The National Cryptologic Museum operates as the National Security Agency's principal gateway to the public, holding within its collection a treasure trove of cryptologic equipment. Its mission is to educate visitors in person and online about the role of cryptology in shaping history, from the ancient world to the present. In this occasional series, we highlight some of the rarest and most interesting artifacts found in its collection. Enjoy!
FORT MEADE, Md. – Thomas Jefferson, third president of the United States, had a deep interest in cryptology. He exchanged encrypted letters with friends, and he proposed a mathematics-based cryptologic system for U.S. government use (although it was never adopted).
Jefferson corresponded frequently with Robert Patterson, a professor of mathematics at the University of Pennsylvania and fellow member of the American Philosophical Society.
In December 1801, Patterson sent Jefferson a letter explaining a new cipher of his own design, one that he considered "flawless." Patterson included a sample message.
There is no evidence that Jefferson - or anybody else - solved Patterson's cipher. Until 2007.
Dr. Lawren Smithline, a mathematician at the Princeton, New Jersey Center for Communications Research, a think tank associated with NSA, examined the cipher and wrote a computer program to turn his theories into cryptanalysis.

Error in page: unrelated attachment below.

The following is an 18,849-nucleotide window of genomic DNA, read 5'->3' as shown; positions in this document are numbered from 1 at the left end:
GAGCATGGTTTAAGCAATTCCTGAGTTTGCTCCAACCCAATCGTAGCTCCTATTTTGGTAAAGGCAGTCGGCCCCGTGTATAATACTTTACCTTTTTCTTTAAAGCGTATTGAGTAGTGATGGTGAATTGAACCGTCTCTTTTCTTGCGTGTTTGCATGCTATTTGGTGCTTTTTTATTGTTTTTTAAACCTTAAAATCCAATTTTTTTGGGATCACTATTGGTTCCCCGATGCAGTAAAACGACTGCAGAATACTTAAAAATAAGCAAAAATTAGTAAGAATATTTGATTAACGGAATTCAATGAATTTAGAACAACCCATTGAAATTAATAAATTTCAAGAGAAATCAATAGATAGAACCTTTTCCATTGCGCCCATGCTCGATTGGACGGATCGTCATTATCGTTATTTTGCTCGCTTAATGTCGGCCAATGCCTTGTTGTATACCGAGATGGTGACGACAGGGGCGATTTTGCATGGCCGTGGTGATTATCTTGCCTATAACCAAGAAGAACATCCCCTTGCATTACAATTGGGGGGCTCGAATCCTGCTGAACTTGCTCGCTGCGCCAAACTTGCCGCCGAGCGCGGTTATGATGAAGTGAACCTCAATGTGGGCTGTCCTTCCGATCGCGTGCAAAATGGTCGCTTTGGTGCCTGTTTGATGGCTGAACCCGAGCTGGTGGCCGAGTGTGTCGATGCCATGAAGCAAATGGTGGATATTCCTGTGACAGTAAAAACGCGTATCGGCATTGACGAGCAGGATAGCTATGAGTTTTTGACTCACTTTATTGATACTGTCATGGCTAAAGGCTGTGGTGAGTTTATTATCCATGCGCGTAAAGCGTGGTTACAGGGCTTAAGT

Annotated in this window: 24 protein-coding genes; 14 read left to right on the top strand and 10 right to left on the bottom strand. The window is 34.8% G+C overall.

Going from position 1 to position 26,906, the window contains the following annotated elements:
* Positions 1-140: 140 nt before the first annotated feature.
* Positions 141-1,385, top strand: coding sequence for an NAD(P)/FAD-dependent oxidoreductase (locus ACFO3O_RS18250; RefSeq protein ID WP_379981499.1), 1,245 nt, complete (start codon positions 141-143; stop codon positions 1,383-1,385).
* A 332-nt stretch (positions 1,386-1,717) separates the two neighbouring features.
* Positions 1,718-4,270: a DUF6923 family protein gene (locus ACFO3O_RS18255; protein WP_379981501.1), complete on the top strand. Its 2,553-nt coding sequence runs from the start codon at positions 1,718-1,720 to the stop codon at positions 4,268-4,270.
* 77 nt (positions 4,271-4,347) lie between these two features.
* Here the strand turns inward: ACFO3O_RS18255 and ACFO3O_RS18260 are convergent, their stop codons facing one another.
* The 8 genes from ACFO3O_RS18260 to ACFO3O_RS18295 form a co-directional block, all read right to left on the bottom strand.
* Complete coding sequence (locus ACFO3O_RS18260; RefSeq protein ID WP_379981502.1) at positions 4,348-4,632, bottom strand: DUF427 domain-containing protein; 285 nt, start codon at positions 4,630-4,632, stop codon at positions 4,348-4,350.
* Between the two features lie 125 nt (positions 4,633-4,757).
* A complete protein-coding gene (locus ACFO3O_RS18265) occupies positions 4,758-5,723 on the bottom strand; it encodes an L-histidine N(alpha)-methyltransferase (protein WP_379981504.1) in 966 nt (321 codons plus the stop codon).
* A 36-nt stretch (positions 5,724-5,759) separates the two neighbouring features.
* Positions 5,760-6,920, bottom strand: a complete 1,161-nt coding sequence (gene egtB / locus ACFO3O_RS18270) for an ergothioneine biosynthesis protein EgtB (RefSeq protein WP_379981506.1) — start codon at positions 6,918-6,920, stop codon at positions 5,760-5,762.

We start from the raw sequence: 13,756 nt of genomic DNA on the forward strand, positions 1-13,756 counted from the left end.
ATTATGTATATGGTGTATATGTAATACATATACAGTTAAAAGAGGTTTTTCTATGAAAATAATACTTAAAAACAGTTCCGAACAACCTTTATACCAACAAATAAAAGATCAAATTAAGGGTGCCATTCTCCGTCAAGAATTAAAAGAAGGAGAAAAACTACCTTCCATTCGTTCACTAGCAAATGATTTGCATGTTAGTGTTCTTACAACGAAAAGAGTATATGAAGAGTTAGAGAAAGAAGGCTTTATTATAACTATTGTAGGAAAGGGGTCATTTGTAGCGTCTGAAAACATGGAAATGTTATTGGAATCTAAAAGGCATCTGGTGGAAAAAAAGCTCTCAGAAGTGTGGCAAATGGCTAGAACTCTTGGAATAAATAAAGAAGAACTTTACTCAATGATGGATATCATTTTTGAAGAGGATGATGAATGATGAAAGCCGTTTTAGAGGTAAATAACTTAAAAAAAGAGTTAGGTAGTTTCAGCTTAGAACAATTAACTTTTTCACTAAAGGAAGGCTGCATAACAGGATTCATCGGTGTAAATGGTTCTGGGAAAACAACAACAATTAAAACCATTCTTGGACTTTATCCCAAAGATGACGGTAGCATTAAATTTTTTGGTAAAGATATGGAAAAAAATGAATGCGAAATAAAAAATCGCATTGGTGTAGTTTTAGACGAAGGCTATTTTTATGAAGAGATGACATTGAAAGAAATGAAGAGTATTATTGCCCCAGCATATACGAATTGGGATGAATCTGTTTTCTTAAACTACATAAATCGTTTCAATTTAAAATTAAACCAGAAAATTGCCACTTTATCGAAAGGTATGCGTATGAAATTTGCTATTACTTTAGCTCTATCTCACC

Patterson disdained single substitution ciphers because of their vulnerability to frequency analysis, so he used lines of letters in a grid, 40 lines of 60 letters each. His security depended on rearranging the order of lines and adding a certain number of random letters, or nulls.
Dr. Smithline, after analysis of the one surviving message, believes the system could have been solved in Patterson's day, although the cryptanalytic process would have been slow and tedious. To solve the test message that Patterson sent Jefferson in 1801, Dr. Smithline devised a computer program that analyzed digraphs, eliminating combinations that were impermissible in English, and concentrated on those that were more common. This analysis determined the key with line order and number of random letters in the Patterson message and enabled its solution.
Patterson's message: "In Congress, July Fourth, one thousand seven hundred and seventy six. A declaration by the Representatives of the United States of America in Congress assembled. When in the course of human events…" - well, you know it.
Dr. Smithline explained, "Patterson played this little joke on Thomas Jefferson, and nobody knew it until now."
After Jefferson’s death, historians cataloging his papers found drawings of a cipher device like the one pictured. The device itself was discovered in an antique shop in West Virginia, near where Jefferson once owned land.
This early cipher machine, whether Jefferson's or not, is on display in the National Cryptologic Museum. Come visit and examine the device up close!